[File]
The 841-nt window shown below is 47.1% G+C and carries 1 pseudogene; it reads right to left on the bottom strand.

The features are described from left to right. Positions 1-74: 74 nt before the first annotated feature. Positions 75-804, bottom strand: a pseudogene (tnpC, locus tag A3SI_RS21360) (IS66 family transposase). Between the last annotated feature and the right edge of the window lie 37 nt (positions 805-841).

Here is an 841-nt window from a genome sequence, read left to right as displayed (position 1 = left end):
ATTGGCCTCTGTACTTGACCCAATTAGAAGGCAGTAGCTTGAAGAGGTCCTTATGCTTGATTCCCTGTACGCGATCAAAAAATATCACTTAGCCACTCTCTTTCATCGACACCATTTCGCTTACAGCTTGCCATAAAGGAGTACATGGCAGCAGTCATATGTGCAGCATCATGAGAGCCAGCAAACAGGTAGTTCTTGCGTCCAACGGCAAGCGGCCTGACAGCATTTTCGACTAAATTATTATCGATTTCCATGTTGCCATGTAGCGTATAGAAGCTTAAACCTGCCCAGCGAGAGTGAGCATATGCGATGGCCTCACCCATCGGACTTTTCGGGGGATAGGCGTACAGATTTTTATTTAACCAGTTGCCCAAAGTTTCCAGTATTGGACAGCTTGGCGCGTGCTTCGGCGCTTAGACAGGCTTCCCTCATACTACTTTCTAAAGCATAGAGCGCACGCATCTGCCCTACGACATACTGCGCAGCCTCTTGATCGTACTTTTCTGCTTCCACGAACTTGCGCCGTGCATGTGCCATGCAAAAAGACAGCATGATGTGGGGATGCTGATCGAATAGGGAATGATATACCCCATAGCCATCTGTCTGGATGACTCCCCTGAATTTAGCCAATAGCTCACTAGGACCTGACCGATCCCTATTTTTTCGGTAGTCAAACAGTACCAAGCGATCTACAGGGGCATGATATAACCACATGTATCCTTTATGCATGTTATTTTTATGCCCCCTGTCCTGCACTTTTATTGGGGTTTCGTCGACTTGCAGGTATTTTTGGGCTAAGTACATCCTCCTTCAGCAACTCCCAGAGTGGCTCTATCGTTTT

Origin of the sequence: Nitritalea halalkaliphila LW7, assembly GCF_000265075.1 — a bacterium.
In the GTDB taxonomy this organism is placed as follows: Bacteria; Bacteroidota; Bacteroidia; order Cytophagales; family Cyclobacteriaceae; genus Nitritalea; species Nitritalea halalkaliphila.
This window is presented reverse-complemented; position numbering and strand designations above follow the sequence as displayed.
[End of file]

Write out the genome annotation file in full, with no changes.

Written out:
The 841-nt window shown below is 47.1% G+C and carries 1 pseudogene; it reads right to left on the bottom strand.

The features are described from left to right. Positions 1-74: 74 nt before the first annotated feature. Positions 75-804, bottom strand: a pseudogene (tnpC, locus tag A3SI_RS21360) (IS66 family transposase). Between the last annotated feature and the right edge of the window lie 37 nt (positions 805-841).

Here is an 841-nt window from a genome sequence, read left to right as displayed (position 1 = left end):
ATTGGCCTCTGTACTTGACCCAATTAGAAGGCAGTAGCTTGAAGAGGTCCTTATGCTTGATTCCCTGTACGCGATCAAAAAATATCACTTAGCCACTCTCTTTCATCGACACCATTTCGCTTACAGCTTGCCATAAAGGAGTACATGGCAGCAGTCATATGTGCAGCATCATGAGAGCCAGCAAACAGGTAGTTCTTGCGTCCAACGGCAAGCGGCCTGACAGCATTTTCGACTAAATTATTATCGATTTCCATGTTGCCATGTAGCGTATAGAAGCTTAAACCTGCCCAGCGAGAGTGAGCATATGCGATGGCCTCACCCATCGGACTTTTCGGGGGATAGGCGTACAGATTTTTATTTAACCAGTTGCCCAAAGTTTCCAGTATTGGACAGCTTGGCGCGTGCTTCGGCGCTTAGACAGGCTTCCCTCATACTACTTTCTAAAGCATAGAGCGCACGCATCTGCCCTACGACATACTGCGCAGCCTCTTGATCGTACTTTTCTGCTTCCACGAACTTGCGCCGTGCATGTGCCATGCAAAAAGACAGCATGATGTGGGGATGCTGATCGAATAGGGAATGATATACCCCATAGCCATCTGTCTGGATGACTCCCCTGAATTTAGCCAATAGCTCACTAGGACCTGACCGATCCCTATTTTTTCGGTAGTCAAACAGTACCAAGCGATCTACAGGGGCATGATATAACCACATGTATCCTTTATGCATGTTATTTTTATGCCCCCTGTCCTGCACTTTTATTGGGGTTTCGTCGACTTGCAGGTATTTTTGGGCTAAGTACATCCTCCTTCAGCAACTCCCAGAGTGGCTCTATCGTTTT

Origin of the sequence: Nitritalea halalkaliphila LW7, assembly GCF_000265075.1 — a bacterium.
In the GTDB taxonomy this organism is placed as follows: Bacteria; Bacteroidota; Bacteroidia; order Cytophagales; family Cyclobacteriaceae; genus Nitritalea; species Nitritalea halalkaliphila.
This window is presented reverse-complemented; position numbering and strand designations above follow the sequence as displayed.